The estate of a former Notre Dame football player may proceed with negligence claims that his degenerative brain condition counts as a latent disease not subject to Ohio’s usual time bar, the Ohio Supreme Court ruled Oct. 31.

The case is significant because the Ohio top court is the first appeals court, state or federal, to squarely consider whether chronic traumatic encephalopathy, or CTE, qualifies as a latent disease that extends the time within which a former player may sue a sports league under state law.

Typically claims must be filed within two years of the injury.

“The court didn’t explicitly rule CTE is a latent disease, but they also didn’t go the other way and say it wasn’t,” plaintiffs’ lawyer Paul Edelstein, of The Edelsteins Faegenburg & Brown in New York, told Bloomberg Law.

“You’re happy if you are a plaintiffs’ lawyer with a sports-related chronic brain injury case,” said Edelstein, who represents plaintiffs in sport-related brain injury litigation.

Matthew Mitten, executive director of the National Sports Law Institute at Marquette University Law School in Milwaukee, agreed.

“This case of first impression recognizes that sports concussions may have latent effects not medically diagnosed until many years thereafter,” Mitten said.

“It opens the door to timely-filed tort claims against sports leagues, governing bodies, and teams by athletes who didn’t know or should have known their neurological impairments were caused by their wrongful conduct while playing the sport until recently.”

The ruling could also help thousands of other players who have filed similar concussion-related suits across the country against a variety of professional, collegiate, high school, and youth sports leagues from football to gymnastics.

The Ohio top court said in its ruling, however, that more fact-finding is necessary to determine whether and when Steven Schmitz was on notice of his brain injury claims from repetitive head-banging in the sport, the court said.

That gives the University of Notre Dame and the National Collegiate Athletic Association a second chance to argue Schmitz knew he had a brain injury claim long before he ever filed suit.

“They stayed away from the bigger issue of whether CTE is a latent disease as a matter of law, but one can insinuate that from the decision,” Edelstein said.

Neither attorneys for Schmitz’s family nor the NCAA immediately responded to a request for comment.

1970s’ Football Hits

Schmitz, a running back for the University of Notre Dame from 1974 to 1978, died in 2015 at the age of 60. He was diagnosed three years earlier with CTE caused by repetitive head impacts, the complaint alleges.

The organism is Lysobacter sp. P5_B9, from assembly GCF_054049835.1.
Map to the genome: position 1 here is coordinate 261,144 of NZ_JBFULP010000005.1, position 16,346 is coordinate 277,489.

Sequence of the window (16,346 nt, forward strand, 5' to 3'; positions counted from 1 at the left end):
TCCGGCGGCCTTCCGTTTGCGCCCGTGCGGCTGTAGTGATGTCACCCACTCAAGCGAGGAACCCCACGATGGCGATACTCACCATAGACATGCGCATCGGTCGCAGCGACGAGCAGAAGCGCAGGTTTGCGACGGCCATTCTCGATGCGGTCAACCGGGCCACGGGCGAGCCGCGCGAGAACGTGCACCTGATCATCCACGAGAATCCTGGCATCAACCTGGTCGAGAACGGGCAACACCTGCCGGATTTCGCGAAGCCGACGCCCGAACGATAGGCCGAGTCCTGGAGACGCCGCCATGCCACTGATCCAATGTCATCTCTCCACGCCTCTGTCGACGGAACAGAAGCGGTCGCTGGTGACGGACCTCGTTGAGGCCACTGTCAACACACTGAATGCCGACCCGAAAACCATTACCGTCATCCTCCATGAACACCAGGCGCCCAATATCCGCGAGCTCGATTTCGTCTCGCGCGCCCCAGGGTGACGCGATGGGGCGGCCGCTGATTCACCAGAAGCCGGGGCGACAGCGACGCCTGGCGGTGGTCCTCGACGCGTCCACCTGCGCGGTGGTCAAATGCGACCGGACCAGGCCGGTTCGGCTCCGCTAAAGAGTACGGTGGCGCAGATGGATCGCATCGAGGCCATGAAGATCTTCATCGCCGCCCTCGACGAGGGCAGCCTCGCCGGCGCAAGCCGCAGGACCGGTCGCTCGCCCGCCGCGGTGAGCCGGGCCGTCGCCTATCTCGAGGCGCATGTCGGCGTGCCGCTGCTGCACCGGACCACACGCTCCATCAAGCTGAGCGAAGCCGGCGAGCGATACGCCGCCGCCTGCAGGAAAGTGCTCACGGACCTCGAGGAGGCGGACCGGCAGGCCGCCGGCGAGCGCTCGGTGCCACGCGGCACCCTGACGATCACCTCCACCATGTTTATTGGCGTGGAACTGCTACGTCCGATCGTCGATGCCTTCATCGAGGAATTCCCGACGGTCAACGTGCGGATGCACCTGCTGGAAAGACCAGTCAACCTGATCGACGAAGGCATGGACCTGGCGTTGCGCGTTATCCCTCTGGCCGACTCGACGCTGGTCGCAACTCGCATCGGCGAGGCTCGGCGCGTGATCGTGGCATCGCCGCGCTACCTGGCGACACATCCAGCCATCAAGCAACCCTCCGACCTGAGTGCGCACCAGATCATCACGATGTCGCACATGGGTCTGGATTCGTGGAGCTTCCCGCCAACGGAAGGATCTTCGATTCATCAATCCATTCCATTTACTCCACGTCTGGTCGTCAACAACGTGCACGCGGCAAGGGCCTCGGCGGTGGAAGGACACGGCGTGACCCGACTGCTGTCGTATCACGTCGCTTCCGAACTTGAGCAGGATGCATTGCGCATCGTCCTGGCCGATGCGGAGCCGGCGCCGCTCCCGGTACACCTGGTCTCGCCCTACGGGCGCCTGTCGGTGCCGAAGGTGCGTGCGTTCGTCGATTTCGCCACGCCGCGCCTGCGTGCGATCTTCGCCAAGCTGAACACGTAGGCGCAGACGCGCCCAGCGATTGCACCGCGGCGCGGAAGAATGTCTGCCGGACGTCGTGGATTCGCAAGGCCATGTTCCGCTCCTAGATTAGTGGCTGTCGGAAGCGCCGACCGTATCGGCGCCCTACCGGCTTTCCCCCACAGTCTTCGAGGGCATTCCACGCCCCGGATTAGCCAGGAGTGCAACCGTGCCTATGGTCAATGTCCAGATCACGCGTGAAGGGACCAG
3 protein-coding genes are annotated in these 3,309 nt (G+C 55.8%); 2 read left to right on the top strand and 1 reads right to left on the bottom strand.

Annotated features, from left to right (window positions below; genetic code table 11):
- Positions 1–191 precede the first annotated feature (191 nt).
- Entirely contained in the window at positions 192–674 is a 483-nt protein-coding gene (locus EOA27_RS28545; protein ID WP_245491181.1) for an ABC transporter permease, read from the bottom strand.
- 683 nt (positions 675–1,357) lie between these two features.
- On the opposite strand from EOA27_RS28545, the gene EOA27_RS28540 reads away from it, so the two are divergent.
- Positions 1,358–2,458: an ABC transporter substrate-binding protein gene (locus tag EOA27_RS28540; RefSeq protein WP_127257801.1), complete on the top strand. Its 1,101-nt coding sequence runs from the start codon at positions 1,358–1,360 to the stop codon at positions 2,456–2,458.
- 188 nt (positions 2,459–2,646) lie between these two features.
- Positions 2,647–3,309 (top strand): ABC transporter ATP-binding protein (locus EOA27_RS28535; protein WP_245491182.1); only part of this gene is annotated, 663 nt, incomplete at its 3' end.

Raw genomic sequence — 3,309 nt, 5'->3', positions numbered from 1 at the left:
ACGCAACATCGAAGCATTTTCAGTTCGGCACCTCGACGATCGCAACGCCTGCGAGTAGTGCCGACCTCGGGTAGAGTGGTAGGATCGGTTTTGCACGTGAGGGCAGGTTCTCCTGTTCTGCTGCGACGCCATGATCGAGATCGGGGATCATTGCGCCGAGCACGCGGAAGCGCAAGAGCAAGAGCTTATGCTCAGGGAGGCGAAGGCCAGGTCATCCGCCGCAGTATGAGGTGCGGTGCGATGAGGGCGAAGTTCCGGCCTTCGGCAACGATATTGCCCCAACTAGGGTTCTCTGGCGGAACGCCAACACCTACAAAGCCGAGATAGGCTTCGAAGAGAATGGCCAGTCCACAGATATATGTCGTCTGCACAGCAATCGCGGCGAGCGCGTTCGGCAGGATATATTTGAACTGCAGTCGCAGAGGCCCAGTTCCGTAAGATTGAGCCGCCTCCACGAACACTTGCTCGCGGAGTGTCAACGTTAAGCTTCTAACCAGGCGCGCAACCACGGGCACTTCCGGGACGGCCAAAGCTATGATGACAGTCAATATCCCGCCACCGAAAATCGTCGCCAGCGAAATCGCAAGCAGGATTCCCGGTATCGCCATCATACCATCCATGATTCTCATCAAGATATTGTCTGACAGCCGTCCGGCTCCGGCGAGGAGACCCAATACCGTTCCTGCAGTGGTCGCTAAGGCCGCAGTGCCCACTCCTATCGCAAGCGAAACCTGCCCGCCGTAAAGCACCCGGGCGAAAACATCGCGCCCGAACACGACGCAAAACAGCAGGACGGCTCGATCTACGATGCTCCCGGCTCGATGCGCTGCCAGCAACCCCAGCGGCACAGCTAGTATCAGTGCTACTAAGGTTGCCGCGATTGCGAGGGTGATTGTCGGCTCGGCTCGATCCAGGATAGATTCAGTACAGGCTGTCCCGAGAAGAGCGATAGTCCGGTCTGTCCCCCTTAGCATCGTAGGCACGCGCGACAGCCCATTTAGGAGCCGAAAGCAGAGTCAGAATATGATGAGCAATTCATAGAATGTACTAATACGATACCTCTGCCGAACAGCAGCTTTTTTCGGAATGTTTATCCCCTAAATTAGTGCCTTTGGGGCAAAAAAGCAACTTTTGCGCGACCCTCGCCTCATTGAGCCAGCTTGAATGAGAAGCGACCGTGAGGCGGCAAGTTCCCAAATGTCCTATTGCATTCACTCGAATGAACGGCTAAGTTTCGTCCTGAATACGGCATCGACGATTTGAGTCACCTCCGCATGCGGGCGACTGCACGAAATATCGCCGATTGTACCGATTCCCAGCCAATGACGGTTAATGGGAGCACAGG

Yvette Schmitz argued on appeal that her husband couldn’t have known of his late-developing degenerative disease within the two-year filing window for negligence cases in Ohio.

Notre Dame and the NCAA argued, however, that Schmitz’s negligence and fraudulent concealment claims were filed too late because her husband’s football concussions, as well as his progressive cognitive decline before his CTE diagnosis, put him on notice that he had a potential CTE claim.

Known as “discovery” statutes of limitation, the laws extend the time for injured people to sue when a latent disease made its discovery impossible until symptoms developed years after its cause.

Here, “neither the allegation that CTE involves progressive cognitive decline nor the allegation that Schmitz suffered symptoms prior to filing his complaint (almost two years after his diagnosis) conclusively demonstrates that Schmitz should have been aware prior to October 2012 that he had been injured as a result of appellants’ conduct,” the Ohio top court held.

“The determination of those factual questions will require discovery,” it said.

It reversed a lower appeals court ruling, however, that Schmitz’s fraudulent concealment claims could also proceed. Those claims were subject to the two-year time limit, the court said.

Justice Sharon L. Kennedy concurred in the opinion, but cautioned the ruling acknowledged only that the discovery rule “could conceivably apply” here.

“There is simply too much yet to learn about Steven Schmitz’s injuries, their causes, and when he first learned of those injuries” to make a definitive judgment yet, she said.

Judge Judith L. French wrote the unanimous opinion for the court. She was joined by Chief Justice Maureen O’Connor, R. Patrick DeWine, Mary DeGenaro. Justices Patrick F. Fischer, Terrence O’Donnell, and Kennedy concurred in the judgment.

The law offices of Narkan Meizlish Handelman Goodin Derose Wentz, the Locks Law Firm, and Hausfeld represented the estate of Steven Schmitz and Yvette Schmitz.

Squire Patton Boggs represented Notre Dame and NCAA. Jones Day also represented Notre Dame.

The case is Schmitz v. Nat’l Collegiate Athletic Assoc., Ohio, No. 2018-Ohio-4391, 10/31/18.